Boockvar KS (James J. Peters VAMC), Kushniruk A
(University of Victoria), Santos S
(VA New Jersey Health Care System), Nebeker J
(VA Salt Lake City Health Care System), Signor D
(James J. Peters VAMC)
Patient transfer between sites of care is associated with medication discrepancies and adverse drug events. The Joint Commission has established medication reconciliation as a patient safety standard, but many VA and non-VA organizations have had difficulty implementing this process. The objective of this study was to explore qualitatively VA providers’ approaches to conducting medication reconciliation, their attitudes toward the process, and barriers to completion.
We recorded interviews with 23 physicians and 12 pharmacists at the VA Medical Center in Bronx, NY. In individual task analysis interviews we asked participants to complete medication reconciliation with real and fictitious cases using a CPRS dialog and to verbalize their thoughts as they worked. We recorded computer screens and mouse clicks, and followed with interview questions to ascertain dialog deficiencies and suggestions for improvement. We subsequently conducted focus groups separately with pharmacists and physicians to elicit their views on medication reconciliation’s purpose and utility, who should perform medication reconciliation, and barriers and facilitators to completing the task. Recordings were transcribed, coded and analyzed by one or more investigators. Prevailing themes were identified.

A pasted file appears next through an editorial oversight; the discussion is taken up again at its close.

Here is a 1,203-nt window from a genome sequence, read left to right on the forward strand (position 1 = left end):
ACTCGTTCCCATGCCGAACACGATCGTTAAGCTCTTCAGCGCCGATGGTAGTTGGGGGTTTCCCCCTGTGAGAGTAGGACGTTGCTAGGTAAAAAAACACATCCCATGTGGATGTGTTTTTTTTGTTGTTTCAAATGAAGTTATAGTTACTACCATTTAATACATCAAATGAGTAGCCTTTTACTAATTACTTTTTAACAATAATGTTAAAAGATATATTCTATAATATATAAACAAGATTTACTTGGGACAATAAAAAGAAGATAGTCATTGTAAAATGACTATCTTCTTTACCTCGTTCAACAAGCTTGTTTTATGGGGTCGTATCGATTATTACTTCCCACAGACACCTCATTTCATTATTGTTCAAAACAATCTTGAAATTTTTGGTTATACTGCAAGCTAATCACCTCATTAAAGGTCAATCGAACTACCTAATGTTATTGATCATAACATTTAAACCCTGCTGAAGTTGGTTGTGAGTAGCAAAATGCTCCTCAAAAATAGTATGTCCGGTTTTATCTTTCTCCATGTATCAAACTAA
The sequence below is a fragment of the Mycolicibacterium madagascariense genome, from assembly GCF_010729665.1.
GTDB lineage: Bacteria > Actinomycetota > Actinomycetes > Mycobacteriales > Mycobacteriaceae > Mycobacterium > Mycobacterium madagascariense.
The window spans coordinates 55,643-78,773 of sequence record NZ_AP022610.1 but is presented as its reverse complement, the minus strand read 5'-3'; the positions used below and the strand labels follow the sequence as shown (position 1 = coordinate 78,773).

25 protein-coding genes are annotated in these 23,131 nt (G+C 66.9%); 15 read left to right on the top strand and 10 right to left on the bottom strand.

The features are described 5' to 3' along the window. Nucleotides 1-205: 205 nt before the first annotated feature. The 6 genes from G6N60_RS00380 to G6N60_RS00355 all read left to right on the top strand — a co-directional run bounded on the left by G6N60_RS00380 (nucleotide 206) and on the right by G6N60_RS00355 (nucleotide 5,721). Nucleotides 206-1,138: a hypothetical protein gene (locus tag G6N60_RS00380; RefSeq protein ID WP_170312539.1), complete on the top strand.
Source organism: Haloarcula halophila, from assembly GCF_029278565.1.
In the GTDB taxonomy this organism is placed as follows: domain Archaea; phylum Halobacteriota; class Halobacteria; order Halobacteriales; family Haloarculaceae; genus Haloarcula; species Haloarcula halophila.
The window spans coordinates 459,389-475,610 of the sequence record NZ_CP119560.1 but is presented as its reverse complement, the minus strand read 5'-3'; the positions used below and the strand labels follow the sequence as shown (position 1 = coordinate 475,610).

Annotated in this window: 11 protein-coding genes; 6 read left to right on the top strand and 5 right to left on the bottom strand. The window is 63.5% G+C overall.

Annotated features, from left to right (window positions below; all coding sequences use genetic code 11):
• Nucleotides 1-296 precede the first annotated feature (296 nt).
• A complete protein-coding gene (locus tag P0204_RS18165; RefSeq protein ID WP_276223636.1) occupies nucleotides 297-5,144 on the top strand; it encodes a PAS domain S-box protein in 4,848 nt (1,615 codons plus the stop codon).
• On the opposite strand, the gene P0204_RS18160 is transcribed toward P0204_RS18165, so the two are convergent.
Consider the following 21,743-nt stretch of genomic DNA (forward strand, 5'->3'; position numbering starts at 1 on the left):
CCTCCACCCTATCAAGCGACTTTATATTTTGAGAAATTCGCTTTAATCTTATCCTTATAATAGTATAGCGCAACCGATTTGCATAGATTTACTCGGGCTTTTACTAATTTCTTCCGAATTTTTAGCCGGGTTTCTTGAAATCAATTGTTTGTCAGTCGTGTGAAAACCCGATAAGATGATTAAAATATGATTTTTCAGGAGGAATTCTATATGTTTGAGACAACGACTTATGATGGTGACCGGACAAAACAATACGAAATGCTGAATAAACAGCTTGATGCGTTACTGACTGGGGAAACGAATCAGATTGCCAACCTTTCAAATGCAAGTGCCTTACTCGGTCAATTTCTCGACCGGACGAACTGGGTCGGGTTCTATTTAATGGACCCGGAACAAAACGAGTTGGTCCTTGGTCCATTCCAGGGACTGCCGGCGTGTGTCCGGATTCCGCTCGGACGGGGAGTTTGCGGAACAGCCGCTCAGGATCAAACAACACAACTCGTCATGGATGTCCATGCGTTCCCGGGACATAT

In task analysis interviews we found two opposing approaches to medication reconciliation. Approach 1, observed in some physicians, was characterized by scant information access and processing, little editing of note, completion times of one minute or less, and a belief that medication reconciliation is a requirement but not beneficial to providers or patients. Approach 2, observed in pharmacists and some physicians, was characterized by extensive information access and processing, editing of the note for readability, completion times of 5-15 minutes, and a belief that medication reconciliation is an important decision support process. In focus groups, participants echoed this finding of low- and high-rigor approaches to medication reconciliation and indicated an association with differing attitudes toward its purpose and prioritization. They also indicated that the dialog facilitated rapid data access but could be difficult to comprehend, and that time limitations and competing tasks were barriers.
Our findings suggest that better dialog readability, better integration of medication reconciliation with other tasks, and formal provider training on purpose and prioritization could improve medication reconciliation adherence and rigor.
These findings are being shared with the VA Medication Reconciliation Workgroup to inform efforts to improve the implementation of medication reconciliation in the VA nationwide.